Dr Gray, Otago University of New Zealand’s first Professor of General Practice, convenes the teaching of professional skills, attitudes and ethics for medical students in Wellington. He will talk about medical ethics affecting decision making when there is disagreement about the right course of action and will discuss a variety of ways of trying to decide what is right. For example (doing) the Right Thing. This is a predominant approach where ethicists engage in debate on controversial topics to determine what is right. They develop guiding principles and write codes of ethics as guidance for practitioners.

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Tuesday 14 October

“A hitch-hiker’s guide to trade agreements”
Stephen Jacobi

Trade is New Zealand’s life-blood but trade negotiations are becoming increasingly complex and controversial. In this talk trade expert Stephen Jacobi will lift the veil of secrecy around trade negotiations, explaining why they’re important, how they are carried out and what benefits and risks there are for New Zealand. Stephen is a well known public commentator on trade issues. A former diplomat and trade official, he runs his own consultancy specialising in international trade, government relations and economic development. He serves as Executive Director of the NZ International Business Forum and Alternate Member of the APEC Business Advisory Council.

Friday 17 October

The Art of Genetic Science.
Dr Kate Neas

Kate trained as a paediatrician before studying clinical genetics and is now the clinical leader for the Genetic Health Service in Central New Zealand. She sees patients across the age spectrum from pre natal abnormalities, children with physical and intellectual disabilities through to adults with adult onset genetic conditions such as Huntingdon Disease. Her areas of special interest are pre-natal genetics, dysmorphic children and cardiac genetics.

Tuesday 21 October

New Zealand Portrait gallery
Avenal McKinnon

Avenal is the Director of the New Zealand Portrait Gallery, a significant visual archive of the many faces of New Zealand. From the celebrated to the seldom seen, the Gallery defines the unique qualities of Aotearoa New Zealand. Through dynamic and evolving exhibitions the Gallery records our rapidly changing social environment, illuminating our past, present and even giving glimpses of our future. The Gallery shows creativity of significant historical and contemporary artists

Friday 24 October

Maritime Law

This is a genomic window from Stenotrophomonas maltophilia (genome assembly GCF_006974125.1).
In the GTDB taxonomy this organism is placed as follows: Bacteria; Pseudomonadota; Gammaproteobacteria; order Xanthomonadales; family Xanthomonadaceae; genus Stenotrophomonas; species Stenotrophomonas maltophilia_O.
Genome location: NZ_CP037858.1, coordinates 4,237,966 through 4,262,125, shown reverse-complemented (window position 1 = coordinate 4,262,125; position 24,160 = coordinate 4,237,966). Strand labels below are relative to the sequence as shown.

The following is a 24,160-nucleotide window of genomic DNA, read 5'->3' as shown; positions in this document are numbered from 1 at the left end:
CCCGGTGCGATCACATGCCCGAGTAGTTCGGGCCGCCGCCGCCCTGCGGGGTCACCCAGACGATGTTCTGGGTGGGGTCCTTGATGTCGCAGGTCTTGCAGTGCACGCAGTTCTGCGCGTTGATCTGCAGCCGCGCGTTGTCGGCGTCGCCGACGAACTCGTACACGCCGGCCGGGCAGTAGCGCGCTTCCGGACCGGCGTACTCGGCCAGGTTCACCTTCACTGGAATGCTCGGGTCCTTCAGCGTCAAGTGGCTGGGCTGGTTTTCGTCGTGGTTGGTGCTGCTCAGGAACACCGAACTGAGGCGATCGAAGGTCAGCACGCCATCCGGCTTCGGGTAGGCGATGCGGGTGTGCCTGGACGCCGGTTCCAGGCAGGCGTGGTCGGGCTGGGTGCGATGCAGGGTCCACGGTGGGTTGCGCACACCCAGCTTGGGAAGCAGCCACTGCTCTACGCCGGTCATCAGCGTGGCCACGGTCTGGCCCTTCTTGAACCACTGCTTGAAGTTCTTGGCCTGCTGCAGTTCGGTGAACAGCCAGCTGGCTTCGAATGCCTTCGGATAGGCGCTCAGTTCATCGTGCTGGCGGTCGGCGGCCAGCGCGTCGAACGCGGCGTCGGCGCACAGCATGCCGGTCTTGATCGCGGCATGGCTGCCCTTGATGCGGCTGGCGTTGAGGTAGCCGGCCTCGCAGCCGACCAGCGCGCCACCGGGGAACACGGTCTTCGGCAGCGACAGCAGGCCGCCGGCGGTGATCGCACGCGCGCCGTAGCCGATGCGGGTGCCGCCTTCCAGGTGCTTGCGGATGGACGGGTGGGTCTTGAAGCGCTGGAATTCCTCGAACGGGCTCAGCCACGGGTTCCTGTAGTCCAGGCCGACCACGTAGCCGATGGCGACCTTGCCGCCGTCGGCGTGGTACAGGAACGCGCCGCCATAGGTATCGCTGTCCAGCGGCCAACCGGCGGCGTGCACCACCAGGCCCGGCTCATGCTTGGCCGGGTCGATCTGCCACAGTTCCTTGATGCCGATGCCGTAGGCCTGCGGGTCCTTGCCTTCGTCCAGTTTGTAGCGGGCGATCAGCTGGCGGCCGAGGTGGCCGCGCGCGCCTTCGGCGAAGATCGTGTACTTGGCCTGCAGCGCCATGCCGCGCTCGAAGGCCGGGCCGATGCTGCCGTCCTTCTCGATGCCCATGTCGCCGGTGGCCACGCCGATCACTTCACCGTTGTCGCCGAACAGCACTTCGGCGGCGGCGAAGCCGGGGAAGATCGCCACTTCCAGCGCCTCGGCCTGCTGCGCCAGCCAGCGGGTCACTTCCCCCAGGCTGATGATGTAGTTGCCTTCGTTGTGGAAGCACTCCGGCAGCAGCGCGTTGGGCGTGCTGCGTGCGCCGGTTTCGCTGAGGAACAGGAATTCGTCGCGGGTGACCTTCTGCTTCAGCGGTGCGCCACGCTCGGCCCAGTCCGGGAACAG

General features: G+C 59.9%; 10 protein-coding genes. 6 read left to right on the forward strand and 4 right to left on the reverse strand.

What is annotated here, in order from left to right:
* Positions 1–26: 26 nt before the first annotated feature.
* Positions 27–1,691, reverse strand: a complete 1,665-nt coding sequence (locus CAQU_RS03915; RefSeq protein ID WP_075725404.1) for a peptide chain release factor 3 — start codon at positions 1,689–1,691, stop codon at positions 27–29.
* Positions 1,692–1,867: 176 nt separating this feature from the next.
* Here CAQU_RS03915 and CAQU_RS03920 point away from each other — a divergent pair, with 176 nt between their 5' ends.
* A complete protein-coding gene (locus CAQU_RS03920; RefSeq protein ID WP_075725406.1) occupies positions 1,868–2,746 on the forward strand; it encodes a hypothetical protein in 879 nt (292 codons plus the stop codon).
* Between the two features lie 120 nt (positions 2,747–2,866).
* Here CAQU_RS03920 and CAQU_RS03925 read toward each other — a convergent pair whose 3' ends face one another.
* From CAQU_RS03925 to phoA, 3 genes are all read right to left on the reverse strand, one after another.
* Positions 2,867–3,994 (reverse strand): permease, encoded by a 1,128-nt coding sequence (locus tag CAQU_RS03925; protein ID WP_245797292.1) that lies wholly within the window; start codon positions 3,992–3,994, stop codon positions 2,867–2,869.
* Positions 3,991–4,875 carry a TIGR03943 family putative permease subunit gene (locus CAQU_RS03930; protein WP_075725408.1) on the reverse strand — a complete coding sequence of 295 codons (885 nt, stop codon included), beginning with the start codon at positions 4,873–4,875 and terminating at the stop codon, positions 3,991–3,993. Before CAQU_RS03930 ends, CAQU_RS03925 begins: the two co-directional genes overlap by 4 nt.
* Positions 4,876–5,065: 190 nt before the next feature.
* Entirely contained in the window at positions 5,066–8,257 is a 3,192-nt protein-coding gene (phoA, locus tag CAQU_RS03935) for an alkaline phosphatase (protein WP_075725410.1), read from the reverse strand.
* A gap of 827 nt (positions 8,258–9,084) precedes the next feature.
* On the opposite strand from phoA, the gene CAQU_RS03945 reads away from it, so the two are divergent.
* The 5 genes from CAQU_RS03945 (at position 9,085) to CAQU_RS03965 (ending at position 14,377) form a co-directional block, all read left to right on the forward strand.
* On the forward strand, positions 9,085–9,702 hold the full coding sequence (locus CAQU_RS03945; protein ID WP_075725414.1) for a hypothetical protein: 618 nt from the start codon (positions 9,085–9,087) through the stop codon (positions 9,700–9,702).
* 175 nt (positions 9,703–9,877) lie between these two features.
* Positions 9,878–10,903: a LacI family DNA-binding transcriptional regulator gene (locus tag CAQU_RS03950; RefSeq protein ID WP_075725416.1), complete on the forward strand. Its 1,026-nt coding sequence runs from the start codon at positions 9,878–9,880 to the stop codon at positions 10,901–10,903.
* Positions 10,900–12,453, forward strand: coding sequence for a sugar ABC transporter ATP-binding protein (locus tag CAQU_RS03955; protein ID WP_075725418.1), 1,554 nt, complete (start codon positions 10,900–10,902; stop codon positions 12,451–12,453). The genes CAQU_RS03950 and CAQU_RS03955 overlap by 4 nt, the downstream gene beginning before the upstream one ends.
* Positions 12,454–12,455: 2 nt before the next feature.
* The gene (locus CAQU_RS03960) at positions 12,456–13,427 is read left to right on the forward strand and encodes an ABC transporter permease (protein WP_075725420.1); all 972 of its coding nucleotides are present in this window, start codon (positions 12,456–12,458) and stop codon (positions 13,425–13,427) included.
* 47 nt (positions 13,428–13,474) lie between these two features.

Judge Tom Broadmore

Tom graduated from Victoria University with a Law and an Arts degree. While working in Chapman Tripp he was introduced to maritime law and followed this up when he worked in London in the 1970s.  From 1999 to 2002 he was President of the Maritime Law Association of Australia and New Zealand. Since 2005 he has been a District Court Judge. He will use recent cases and “war stories” to show how particular features of New Zealand Maritime Law mark it out from other areas of law

Tuesday 28 October

Panel discussion: What agendas are driving tertiary education policy and what are the effects on staff, students and NZ communities?

Dr Sandra Grey (chair) is a senior lecturer at Victoria University of Wellington and a Vice President of the Tertiary Education Union.

Dr Todd Bridgman is a senior lecturer at the School of Management at Victoria University of Wellington.

James Houkamau is the Academic Student Support Co-ordinator (Maori) at Whitireia and a Vice President of the Tertiary Education Union.

Rory McCourt is a student association activist and Victoria University of Wellington student.

Dr Charles Sedgwick is a sociologist who has taught at the University of Canterbury and Victoria University of Wellington.

Around the world politicians are using agendas of economic growth, privatisation, and marketisation to drive tertiary education policy. This means that institutions are focused on research and teaching projects which are countable, measurable, and commercialisable. As a result, staff struggle to find time and space to engage in public debate, to fulfil the legislated function of critic and conscience of society, and to ensure that institutions develop engaged citizens as well as good workers.

Friday 31 October

The Origins of New Zealand
Dr Hamish Campbell

Hamish is a senior scientist with GNS Science. His illustrated talk will explain the latest geological understanding of the origins of the New Zealand landmass. It will traverse three billion years of time with emphasis on our history in terms of the Rodinia, Gondwana and Zealandia continents and touch on our future: what will become of New Zealand?